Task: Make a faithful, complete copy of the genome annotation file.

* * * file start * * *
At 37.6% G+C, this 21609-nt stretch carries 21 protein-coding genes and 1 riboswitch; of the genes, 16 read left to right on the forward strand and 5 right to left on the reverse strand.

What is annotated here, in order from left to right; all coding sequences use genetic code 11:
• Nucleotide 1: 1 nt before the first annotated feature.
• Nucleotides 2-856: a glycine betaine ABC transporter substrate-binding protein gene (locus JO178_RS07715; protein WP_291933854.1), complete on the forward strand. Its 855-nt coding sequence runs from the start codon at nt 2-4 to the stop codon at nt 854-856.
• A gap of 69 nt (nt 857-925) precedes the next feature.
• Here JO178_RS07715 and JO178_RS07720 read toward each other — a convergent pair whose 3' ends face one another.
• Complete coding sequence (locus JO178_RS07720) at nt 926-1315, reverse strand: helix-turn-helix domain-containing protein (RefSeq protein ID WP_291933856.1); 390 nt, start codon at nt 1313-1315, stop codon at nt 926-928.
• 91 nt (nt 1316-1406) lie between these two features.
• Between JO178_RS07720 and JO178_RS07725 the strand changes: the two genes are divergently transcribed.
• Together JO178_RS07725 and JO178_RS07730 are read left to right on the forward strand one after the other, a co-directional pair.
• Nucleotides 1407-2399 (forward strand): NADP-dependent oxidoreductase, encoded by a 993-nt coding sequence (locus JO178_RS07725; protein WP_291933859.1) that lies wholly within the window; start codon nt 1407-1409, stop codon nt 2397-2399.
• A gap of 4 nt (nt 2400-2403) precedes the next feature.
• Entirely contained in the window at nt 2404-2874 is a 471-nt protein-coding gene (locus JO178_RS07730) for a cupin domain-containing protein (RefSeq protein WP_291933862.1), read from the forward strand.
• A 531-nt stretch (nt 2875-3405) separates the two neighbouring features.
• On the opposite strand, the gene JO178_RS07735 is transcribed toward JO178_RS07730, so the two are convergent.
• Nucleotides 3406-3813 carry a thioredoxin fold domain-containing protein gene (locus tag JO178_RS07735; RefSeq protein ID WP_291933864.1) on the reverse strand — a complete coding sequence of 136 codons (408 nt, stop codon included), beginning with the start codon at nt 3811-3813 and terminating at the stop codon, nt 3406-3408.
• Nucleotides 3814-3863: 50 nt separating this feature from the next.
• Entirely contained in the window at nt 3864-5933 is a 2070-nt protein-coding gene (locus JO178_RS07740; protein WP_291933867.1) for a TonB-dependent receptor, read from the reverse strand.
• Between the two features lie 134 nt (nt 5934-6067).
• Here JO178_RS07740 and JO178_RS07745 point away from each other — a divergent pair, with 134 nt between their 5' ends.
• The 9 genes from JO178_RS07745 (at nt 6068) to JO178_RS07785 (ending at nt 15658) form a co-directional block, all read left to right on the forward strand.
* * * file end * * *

At 37.6% G+C, this 21609-nt stretch carries 21 protein-coding genes and 1 riboswitch; of the genes, 16 read left to right on the forward strand and 5 right to left on the reverse strand.

What is annotated here, in order from left to right; all coding sequences use genetic code 11:
• Nucleotide 1: 1 nt before the first annotated feature.
• Nucleotides 2-856: a glycine betaine ABC transporter substrate-binding protein gene (locus JO178_RS07715; protein WP_291933854.1), complete on the forward strand. Its 855-nt coding sequence runs from the start codon at nt 2-4 to the stop codon at nt 854-856.
• A gap of 69 nt (nt 857-925) precedes the next feature.
• Here JO178_RS07715 and JO178_RS07720 read toward each other — a convergent pair whose 3' ends face one another.
• Complete coding sequence (locus JO178_RS07720) at nt 926-1315, reverse strand: helix-turn-helix domain-containing protein (RefSeq protein ID WP_291933856.1); 390 nt, start codon at nt 1313-1315, stop codon at nt 926-928.
• 91 nt (nt 1316-1406) lie between these two features.
• Between JO178_RS07720 and JO178_RS07725 the strand changes: the two genes are divergently transcribed.
• Together JO178_RS07725 and JO178_RS07730 are read left to right on the forward strand one after the other, a co-directional pair.
• Nucleotides 1407-2399 (forward strand): NADP-dependent oxidoreductase, encoded by a 993-nt coding sequence (locus JO178_RS07725; protein WP_291933859.1) that lies wholly within the window; start codon nt 1407-1409, stop codon nt 2397-2399.
• A gap of 4 nt (nt 2400-2403) precedes the next feature.
• Entirely contained in the window at nt 2404-2874 is a 471-nt protein-coding gene (locus JO178_RS07730) for a cupin domain-containing protein (RefSeq protein WP_291933862.1), read from the forward strand.
• A 531-nt stretch (nt 2875-3405) separates the two neighbouring features.
• On the opposite strand, the gene JO178_RS07735 is transcribed toward JO178_RS07730, so the two are convergent.
• Nucleotides 3406-3813 carry a thioredoxin fold domain-containing protein gene (locus tag JO178_RS07735; RefSeq protein ID WP_291933864.1) on the reverse strand — a complete coding sequence of 136 codons (408 nt, stop codon included), beginning with the start codon at nt 3811-3813 and terminating at the stop codon, nt 3406-3408.
• Nucleotides 3814-3863: 50 nt separating this feature from the next.
• Entirely contained in the window at nt 3864-5933 is a 2070-nt protein-coding gene (locus JO178_RS07740; protein WP_291933867.1) for a TonB-dependent receptor, read from the reverse strand.
• Between the two features lie 134 nt (nt 5934-6067).
• Here JO178_RS07740 and JO178_RS07745 point away from each other — a divergent pair, with 134 nt between their 5' ends.
• The 9 genes from JO178_RS07745 (at nt 6068) to JO178_RS07785 (ending at nt 15658) form a co-directional block, all read left to right on the forward strand.